The Cost of Social Media: Is It Too High?

The topic of social media is a mixed bag for many. I know, that seems hard to believe, right? Everyone has jumped onto the social media bandwagon – haven’t they? Not exactly. Especially when it comes to small businesses in particular. And for some, the cost of social media is too high. I know you’re scratching your head, “What do you mean, it’s free!” Again, not exactly.

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I recently read some points regarding the costs involved:

“The cost issues are critical for a small business,” says Paul Verna, senior analyst with eMarketer. Larger companies can afford to hire an agency or even a team of people to handle the time-consuming chores of creating content, making regular updates and monitoring corporate social media pages. A small company may only have a part-time resource. “Even having one person dedicated to your social media profile better have an intense payoff at the other end,” Verna warns.”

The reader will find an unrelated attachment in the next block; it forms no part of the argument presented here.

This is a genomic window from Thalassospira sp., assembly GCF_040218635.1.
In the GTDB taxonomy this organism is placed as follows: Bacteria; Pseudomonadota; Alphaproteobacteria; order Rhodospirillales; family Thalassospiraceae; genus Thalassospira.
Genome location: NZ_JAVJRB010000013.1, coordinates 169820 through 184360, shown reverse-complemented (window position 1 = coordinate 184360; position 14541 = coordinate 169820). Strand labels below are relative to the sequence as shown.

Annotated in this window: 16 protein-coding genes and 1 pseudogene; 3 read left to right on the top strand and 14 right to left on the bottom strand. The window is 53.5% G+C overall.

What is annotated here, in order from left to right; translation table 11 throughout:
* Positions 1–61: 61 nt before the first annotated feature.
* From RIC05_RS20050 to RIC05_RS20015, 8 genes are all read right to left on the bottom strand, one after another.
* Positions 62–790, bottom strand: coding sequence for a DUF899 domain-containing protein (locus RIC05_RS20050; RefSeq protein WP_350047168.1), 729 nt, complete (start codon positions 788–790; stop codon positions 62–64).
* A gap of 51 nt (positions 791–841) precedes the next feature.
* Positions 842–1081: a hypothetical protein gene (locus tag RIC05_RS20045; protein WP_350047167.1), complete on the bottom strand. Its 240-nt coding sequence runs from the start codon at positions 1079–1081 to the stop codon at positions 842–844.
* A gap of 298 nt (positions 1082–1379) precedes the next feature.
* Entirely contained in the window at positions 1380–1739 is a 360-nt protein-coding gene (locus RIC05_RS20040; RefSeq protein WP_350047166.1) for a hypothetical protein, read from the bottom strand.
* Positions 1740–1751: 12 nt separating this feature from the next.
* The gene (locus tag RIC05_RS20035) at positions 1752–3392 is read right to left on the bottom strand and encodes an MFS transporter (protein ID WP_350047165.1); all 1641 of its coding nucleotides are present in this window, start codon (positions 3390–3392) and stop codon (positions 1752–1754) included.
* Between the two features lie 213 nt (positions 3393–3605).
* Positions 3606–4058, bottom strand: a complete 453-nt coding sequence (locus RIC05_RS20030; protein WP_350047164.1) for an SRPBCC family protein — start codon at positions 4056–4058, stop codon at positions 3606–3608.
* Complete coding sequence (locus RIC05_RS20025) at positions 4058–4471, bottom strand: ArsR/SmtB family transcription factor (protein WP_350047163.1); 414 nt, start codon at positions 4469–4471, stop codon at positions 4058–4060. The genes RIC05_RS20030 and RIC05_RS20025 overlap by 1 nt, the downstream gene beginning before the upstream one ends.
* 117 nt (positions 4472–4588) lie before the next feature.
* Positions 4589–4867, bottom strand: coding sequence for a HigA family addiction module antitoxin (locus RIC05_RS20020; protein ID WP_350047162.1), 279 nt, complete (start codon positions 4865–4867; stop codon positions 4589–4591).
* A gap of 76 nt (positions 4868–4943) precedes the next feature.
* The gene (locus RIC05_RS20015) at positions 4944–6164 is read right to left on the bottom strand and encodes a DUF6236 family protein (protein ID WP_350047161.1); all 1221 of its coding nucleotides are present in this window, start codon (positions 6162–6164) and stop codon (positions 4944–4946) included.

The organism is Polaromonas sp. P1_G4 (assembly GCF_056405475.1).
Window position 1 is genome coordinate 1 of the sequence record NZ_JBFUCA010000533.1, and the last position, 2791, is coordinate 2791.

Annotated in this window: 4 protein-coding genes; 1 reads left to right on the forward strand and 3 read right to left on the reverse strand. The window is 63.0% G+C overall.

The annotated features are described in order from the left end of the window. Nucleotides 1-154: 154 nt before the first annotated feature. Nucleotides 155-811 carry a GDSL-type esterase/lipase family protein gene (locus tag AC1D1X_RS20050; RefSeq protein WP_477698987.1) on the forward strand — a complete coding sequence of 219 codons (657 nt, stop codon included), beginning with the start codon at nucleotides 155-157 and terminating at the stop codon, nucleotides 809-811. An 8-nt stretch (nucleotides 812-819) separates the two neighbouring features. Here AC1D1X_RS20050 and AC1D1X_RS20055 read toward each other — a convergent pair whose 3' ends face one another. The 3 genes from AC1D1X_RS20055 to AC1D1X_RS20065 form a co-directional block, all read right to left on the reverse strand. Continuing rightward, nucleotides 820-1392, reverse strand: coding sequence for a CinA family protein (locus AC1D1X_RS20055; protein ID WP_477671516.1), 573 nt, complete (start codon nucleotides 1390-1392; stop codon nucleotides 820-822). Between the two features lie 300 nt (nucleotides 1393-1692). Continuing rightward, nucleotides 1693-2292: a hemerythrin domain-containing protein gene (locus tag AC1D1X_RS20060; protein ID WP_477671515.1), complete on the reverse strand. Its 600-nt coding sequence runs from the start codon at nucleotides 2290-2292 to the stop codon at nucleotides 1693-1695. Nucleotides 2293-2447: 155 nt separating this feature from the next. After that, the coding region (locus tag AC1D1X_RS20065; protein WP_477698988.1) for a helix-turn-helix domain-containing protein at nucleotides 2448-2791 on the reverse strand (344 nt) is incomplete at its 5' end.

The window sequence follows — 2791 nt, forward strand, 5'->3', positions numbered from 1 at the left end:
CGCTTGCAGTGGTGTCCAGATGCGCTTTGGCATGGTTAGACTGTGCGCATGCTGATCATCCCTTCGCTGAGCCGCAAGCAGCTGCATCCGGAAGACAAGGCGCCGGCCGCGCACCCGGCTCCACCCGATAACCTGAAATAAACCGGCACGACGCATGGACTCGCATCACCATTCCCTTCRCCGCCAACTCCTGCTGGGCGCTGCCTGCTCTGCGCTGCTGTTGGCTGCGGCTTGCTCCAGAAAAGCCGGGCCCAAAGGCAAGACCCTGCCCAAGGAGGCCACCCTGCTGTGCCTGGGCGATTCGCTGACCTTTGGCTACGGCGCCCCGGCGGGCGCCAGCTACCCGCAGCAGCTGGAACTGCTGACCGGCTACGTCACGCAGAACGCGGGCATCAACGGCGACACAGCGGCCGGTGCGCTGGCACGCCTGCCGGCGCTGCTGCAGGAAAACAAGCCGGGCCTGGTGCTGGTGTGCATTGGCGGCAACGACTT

Let’s face it, social media takes time – lots of it. And your time is valuable. Even after investing loads of time, sometimes the payoff just isn’t there:

“Most people go on Facebook to connect with people like family and friends or to play games, and they really don’t care about your ball-bearing company,” observes Mark Schaefer, a blogger and consultant in social media marketing.”

Having said that, there are enormous amounts of individuals with Facebook and Twitter profiles these days. If sites like Facebook and Twitter don’t happen to generate a lot of leads for you, they can be instrumental in efficient customer service.

Here’s an example I recently heard. It was game day and and a gentlemen just settled into his favorite chair to enjoy the event – and the cable service went out. He didn’t bother to telephone the cable provider, instead he jumped onto Twitter to vent his frustration. To his surprise, within minutes, a representative of the cable company who had been monitoring the Twitter account responded, sent a new signal to his cable box, and moments later – game on.

Now I don’t know about you, but if you’ve ever been trapped in a service providers automated system waiting for a representative to appear on the line – you can see the value here.